On Friday, the Supreme Court stayed an order from the Andhra Pradesh High Court proposing to proceed on a judicial inquiry into whether there is a constitutional failure in the Jagan Mohan Reddy government’s state apparatus, requiring a declaration of the rule of the President.
Has anyone before seen an order like this… We found it alarming as an apex court. We shall remain in this order… Immediately after the holidays, we will take up this case,” observed Chief Justice of India (CJI) Sharad A. Bobde, heading a three-judge bench.”
Solicitor General Tushar Mehta questioned why there should be a constitutional breakdown in the state” by the High Court.
Represented by lawyer Mahfooz Ahsan Nazki, the government said it was not up to the High Court to inquire into and suggest the rule of the President in a territory.
“Article 356 deals with the collapse of a state’s legislative machinery… This is a right in the Executive [to enforce the order of the President exclusively vests. The authority in this respect, such as submitting a report either to the Hon’ble President or to the Hon’ble Governor or to record a finding in that regard, cannot be exercised by the judiciary,’ said the government’s petition.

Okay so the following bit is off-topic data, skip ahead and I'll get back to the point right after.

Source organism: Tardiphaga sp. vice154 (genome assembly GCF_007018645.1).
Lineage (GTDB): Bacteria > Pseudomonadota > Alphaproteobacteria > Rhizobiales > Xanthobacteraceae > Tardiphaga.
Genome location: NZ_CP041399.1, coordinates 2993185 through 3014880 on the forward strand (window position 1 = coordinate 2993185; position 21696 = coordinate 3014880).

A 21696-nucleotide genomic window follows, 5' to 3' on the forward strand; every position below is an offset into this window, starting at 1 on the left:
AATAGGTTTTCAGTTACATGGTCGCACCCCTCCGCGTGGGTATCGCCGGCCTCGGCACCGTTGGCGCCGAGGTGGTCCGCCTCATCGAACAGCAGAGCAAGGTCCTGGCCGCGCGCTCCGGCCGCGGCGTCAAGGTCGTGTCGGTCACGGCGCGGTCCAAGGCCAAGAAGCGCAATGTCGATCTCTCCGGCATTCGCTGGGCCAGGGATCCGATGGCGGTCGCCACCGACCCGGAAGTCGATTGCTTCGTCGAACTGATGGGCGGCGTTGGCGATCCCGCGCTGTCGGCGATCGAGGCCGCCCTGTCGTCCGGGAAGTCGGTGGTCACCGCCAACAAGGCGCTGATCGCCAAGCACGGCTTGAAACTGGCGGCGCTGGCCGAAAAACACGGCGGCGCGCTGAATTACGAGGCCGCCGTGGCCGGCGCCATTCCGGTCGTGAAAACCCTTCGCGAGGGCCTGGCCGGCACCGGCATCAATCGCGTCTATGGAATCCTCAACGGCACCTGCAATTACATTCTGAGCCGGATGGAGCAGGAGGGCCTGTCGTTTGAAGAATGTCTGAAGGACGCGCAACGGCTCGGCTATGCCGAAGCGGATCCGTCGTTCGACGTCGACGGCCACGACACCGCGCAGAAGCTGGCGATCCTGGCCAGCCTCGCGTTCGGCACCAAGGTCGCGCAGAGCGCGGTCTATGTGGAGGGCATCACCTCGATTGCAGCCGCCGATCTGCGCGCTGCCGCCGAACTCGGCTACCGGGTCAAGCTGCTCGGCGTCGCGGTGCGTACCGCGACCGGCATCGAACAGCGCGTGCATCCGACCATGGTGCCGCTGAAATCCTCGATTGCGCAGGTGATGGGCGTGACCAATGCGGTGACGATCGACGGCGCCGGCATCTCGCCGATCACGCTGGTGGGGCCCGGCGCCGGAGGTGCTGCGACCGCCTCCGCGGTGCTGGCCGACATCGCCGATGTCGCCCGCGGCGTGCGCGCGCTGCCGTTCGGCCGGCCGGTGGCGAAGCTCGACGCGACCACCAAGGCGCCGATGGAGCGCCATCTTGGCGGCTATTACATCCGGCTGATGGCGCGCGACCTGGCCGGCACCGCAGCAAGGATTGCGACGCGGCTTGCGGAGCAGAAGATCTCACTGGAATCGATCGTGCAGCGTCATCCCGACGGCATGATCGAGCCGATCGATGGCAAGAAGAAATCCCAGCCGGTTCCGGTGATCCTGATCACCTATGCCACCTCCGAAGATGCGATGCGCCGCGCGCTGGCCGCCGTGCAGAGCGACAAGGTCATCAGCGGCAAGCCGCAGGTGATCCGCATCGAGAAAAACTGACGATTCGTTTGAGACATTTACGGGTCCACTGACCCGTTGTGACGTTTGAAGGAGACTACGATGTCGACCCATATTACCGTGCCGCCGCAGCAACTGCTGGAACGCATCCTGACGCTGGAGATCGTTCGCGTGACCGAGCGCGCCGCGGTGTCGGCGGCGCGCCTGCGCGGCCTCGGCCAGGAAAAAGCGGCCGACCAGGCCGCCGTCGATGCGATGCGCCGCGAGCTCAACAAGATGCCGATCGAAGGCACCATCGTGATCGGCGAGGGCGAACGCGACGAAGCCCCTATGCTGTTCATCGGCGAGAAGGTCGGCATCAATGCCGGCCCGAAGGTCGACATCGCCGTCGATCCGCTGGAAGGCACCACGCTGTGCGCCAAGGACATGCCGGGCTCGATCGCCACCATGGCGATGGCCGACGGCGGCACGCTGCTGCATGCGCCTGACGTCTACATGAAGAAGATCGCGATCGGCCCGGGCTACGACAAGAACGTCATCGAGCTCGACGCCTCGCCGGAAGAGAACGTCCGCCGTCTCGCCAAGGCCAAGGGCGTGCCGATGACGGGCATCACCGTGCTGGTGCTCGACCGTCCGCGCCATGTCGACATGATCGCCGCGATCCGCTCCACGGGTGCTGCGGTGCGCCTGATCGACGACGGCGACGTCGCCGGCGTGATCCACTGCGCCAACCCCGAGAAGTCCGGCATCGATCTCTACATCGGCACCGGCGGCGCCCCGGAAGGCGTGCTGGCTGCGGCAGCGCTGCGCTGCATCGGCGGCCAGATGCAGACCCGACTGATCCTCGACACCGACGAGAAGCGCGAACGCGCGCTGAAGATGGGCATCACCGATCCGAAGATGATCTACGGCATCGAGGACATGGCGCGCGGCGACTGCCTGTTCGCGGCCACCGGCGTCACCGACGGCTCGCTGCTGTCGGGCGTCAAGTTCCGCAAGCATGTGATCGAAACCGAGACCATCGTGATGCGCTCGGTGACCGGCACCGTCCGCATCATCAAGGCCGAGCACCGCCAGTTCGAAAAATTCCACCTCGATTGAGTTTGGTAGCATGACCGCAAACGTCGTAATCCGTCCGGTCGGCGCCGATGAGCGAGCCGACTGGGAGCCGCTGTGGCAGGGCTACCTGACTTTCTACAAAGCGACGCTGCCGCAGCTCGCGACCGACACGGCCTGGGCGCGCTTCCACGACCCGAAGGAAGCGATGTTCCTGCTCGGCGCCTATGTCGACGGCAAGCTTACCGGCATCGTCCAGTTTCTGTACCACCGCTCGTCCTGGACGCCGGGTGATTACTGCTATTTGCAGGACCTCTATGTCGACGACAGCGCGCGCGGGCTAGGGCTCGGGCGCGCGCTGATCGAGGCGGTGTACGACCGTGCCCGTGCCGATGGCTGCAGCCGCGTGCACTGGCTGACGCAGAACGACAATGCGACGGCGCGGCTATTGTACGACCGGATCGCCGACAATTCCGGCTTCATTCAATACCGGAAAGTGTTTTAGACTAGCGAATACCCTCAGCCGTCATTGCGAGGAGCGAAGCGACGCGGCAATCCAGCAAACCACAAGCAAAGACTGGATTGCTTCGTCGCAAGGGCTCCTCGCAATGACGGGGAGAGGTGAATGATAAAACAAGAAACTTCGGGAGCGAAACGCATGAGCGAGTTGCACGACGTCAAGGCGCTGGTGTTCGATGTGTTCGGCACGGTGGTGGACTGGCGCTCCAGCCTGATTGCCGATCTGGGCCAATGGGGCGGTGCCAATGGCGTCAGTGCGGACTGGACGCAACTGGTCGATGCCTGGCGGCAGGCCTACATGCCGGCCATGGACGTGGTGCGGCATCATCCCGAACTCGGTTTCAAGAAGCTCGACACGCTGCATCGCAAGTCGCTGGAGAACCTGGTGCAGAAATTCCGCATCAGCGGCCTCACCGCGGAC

The High Court’s ‘unprecedented’ order of 1 October came when it ruled on habeas corpus pleas submitted by families of people held in judicial detention or on parole.
“The High Court summoned the State counsel suo motu to assist it in deciding “whether the court should report a finding that there is a constitutional breakdown in the State or not in circumstances that prevail in the State of Andhra Pradesh.
‘HC did not take up application’
The State said that the High Court did not take up an appeal to recall the October 1 order, prompting the government to move the supreme court.
The government said the observation of the High Court breached the Constitution’s doctrine of the Fundamental Framework.
It is not for the courts to determine, within the legislative system, whether a constitutional breakdown occurs in society. A distinct statutory power has been expressly bestowed on the aforementioned authority, and properly so. It is not important to note that there are no judicially discoverable and manageable norms in the constitutional courts to decide if there has been a constitutional collapse, the petition argued.